Wisdom teeth – to keep or not to keep?

Wisdom teeth – to keep or not to keep?

Historically, wisdom teeth removal was deemed a rite for passage of teenagers. Because they emerge after the jaw and other teeth have stopped growing, around ages 17-25, wisdom teeth often end up misaligned and impacted. Is it better to be safe (by removing them early) than sorry?

There are some good reasons for early surgical intervention. The ease of removal is optimal before the wisdom teeth roots have fully formed, before they extend closer to the nerves. In the younger patient, the jawbone is softer, and recovery is quicker. (Most private health funds will cover wisdom teeth extraction surgery fee for patients below 18 and still under their parent’s policy.)

If removal of otherwise trouble-free wisdom teeth is not justified, then these young patients are exposed to the risks of anaesthesia and surgery. Patients, their parents and dentist should discuss whether to keep symptom-free wisdom teeth until (and only if) issues develop.

However, statistics show that 60% of these symptom-free wisdom teeth end up developing gum disease or cavities due to their position in the mouth. Surgery to remove wisdom teeth after disease has taken hold may add complications to recovery. In addition, fully developed wisdom teeth, after the age of 25, have large roots that are notoriously close to the nerves of the jaw.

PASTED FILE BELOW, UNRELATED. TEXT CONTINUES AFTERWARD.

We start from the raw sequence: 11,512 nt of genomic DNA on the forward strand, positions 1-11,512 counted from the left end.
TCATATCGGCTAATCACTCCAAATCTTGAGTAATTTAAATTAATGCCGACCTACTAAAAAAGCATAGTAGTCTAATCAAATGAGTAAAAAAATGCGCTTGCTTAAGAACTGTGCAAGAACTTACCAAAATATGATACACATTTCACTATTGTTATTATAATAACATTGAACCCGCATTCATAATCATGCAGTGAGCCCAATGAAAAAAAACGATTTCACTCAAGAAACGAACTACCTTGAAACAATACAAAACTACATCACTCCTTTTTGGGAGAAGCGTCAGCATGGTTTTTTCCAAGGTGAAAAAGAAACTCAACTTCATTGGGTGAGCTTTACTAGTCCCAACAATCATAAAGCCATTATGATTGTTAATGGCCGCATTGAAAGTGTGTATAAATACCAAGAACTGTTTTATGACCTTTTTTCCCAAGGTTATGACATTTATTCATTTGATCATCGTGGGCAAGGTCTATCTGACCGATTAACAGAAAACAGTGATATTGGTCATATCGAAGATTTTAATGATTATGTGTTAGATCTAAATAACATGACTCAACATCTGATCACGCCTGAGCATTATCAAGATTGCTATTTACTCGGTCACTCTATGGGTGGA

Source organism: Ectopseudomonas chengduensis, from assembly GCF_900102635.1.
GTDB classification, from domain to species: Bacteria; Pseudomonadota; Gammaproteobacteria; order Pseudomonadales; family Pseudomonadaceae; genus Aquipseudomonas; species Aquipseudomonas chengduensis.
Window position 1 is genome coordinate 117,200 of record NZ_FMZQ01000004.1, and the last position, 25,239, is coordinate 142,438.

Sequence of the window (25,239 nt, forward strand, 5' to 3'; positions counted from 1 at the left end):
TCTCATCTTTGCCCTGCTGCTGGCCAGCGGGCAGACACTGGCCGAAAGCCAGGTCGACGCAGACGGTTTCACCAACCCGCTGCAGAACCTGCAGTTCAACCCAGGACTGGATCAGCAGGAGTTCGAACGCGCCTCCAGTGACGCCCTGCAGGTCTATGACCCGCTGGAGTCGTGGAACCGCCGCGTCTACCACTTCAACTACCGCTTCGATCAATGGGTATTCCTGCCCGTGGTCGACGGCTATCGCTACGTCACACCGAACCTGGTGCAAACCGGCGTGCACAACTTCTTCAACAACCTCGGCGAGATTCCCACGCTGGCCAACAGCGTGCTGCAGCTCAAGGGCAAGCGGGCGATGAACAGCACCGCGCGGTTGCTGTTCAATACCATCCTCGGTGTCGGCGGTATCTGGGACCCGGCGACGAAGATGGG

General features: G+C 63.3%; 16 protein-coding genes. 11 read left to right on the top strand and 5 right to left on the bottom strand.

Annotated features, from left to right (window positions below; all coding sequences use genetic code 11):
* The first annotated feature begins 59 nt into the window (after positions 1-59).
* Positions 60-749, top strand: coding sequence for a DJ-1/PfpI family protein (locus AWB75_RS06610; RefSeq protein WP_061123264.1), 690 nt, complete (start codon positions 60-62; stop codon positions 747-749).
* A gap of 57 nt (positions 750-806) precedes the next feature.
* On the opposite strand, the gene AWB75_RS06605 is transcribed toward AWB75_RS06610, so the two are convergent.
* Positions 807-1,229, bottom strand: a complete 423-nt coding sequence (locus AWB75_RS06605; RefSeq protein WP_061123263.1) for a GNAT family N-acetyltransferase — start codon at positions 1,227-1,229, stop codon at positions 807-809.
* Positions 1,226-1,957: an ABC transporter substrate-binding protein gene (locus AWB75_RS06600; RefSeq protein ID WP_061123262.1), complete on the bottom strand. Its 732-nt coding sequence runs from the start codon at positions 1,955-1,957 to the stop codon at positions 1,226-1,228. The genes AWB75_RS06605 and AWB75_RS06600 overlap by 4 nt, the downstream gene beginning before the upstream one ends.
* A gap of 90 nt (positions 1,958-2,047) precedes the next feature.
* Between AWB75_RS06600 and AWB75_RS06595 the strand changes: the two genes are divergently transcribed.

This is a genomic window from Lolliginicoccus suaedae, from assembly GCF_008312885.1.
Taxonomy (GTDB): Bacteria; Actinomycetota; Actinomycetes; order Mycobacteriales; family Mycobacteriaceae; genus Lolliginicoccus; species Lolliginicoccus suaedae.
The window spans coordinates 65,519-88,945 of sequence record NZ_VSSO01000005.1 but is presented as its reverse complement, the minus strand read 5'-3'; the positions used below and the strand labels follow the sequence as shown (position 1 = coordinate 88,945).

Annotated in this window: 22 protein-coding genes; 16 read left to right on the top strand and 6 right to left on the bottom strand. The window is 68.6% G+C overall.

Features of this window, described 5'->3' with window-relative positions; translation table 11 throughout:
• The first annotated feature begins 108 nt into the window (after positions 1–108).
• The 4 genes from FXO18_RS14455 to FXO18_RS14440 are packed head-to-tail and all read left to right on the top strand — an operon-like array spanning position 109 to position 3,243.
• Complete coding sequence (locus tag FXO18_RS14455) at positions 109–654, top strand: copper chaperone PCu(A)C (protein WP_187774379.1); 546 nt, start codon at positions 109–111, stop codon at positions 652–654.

However, most dentists now agree that wisdom teeth that are completely erupted and functional, painless, cavity-free, in a hygienic environment with healthy gum tissue should be OK to keep – on the condition that it is monitored by regular exams and X-rays.

Still, those healthy teeth pose a dilemma, because there’s no hard evidence on whether it’s better to remove or retain them. Immediate surgery on a young patient has risks. About one in 20 patients develop an infection, one in 100 has hard-to-control bleeding and another one in 100 loses some feeling in the lips or tongue, usually temporarily. There are also risks and concerns with regards to general anaesthesia, if used.

Keeping wisdom teeth until issues arise may mean a more complicated surgery later. It also means spending time and money on regular exams and X-rays. The problem is that no one can predict which teeth will stay healthy.

Given that unpredictability, the best course is leaving healthy teeth alone, especially since some impacted teeth will eventually emerge.

Regular exams will detect swelling, bleeding and other signs to diagnose gum disease around any tooth. When those signs appear around wisdom teeth, it is worth consulting also with a periodontist about whether the best course is extraction or other treatments, such as medication and trimming of tissue around the teeth.

Most dentist recommend extraction when signs of gum disease are present. In our experience, even when wisdom teeth are healthy, less than half our patients choose to keep them.

Every patient is unique, our dentists will educate and discuss all options in the management of wisdom teeth. Removal may not be necessary in some cases as long as a monitoring system is in place.